Public backs law to enforce cuts in emissions

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Three quarters of the public would support a new law designed to lessen carbon dioxide emissions, according to a new survey.

As the musicians Thom Yorke from Radiohead and Gruff Rhys of the Super Furry Animals take to the stage today in London to draw attention to global warming, the poll commissioned by Friends of the Earth finds that 75 per cent of respondents favour legally binding targets on climate change.

Support for the change in law was highest in the Midlands, where 82 per cent of people backed the proposal.

Tony Juniper, the director of Friends of the Earth, said: "Like Thom York and the other artists playing The Big Ask Live, the vast majority of people want to see the Government take action to tackle climate change."

The results will provide an upbeat backdrop to the sell-out gig in London's Koko nightclub tonight, which is being held in support of the charity's Big Ask drive to tackle climate change. The campaign is calling for a law that would force the Government to reduce carbon dioxide emissions by three per cent a year.

Tonight's event, which also features folk singer Kate Rusby, has provided yet another opportunity for politicians keen to position themselves on the right side of the climate change issue. The Conservative leader David Cameron and the local government minister David Miliband will be present at the gig, which will be hosted by the comedian Simon Astell.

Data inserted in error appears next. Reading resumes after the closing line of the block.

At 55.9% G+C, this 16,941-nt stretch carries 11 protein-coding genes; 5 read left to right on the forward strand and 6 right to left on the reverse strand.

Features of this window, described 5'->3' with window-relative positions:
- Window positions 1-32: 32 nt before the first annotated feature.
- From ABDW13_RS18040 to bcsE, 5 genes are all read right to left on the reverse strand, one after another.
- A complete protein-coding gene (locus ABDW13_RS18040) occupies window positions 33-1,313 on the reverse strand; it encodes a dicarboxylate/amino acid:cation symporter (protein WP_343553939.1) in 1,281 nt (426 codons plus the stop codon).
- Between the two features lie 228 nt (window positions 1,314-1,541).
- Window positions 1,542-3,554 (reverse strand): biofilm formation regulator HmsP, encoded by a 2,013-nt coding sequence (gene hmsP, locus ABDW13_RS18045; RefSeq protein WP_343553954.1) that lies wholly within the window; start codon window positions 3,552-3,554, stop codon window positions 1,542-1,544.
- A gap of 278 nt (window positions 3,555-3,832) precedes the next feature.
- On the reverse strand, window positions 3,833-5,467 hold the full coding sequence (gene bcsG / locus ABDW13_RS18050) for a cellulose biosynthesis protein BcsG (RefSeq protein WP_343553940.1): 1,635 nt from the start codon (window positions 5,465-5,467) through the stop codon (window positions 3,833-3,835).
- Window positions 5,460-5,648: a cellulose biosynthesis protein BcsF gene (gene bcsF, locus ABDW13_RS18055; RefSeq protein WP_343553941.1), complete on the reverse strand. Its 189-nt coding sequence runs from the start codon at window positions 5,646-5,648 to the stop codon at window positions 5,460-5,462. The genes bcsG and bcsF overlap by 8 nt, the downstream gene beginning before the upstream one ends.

In The Independent today Mr Cameron reiterates his intention to introduce "binding, year-on-year targets for carbon emissions, and setting a price for carbon across the whole economy".

The Conservative leader also defended himself against charges of hypocrisy, following revelations last week that his daily cycle rides to and from work are accompanied by a car carrying his suit, shoes and box files.

"Most nights I have a huge box of work that I am supposed to do," he said, "often including dozens and dozens of letters and documents. That's why it sometimes gets ferried around in a car." If he could find panniers big enough to carry his work, then he would use them instead, he said.

Although climate change has topped the political agenda for much of the year, CO 2 emissions in the UK continue to rise.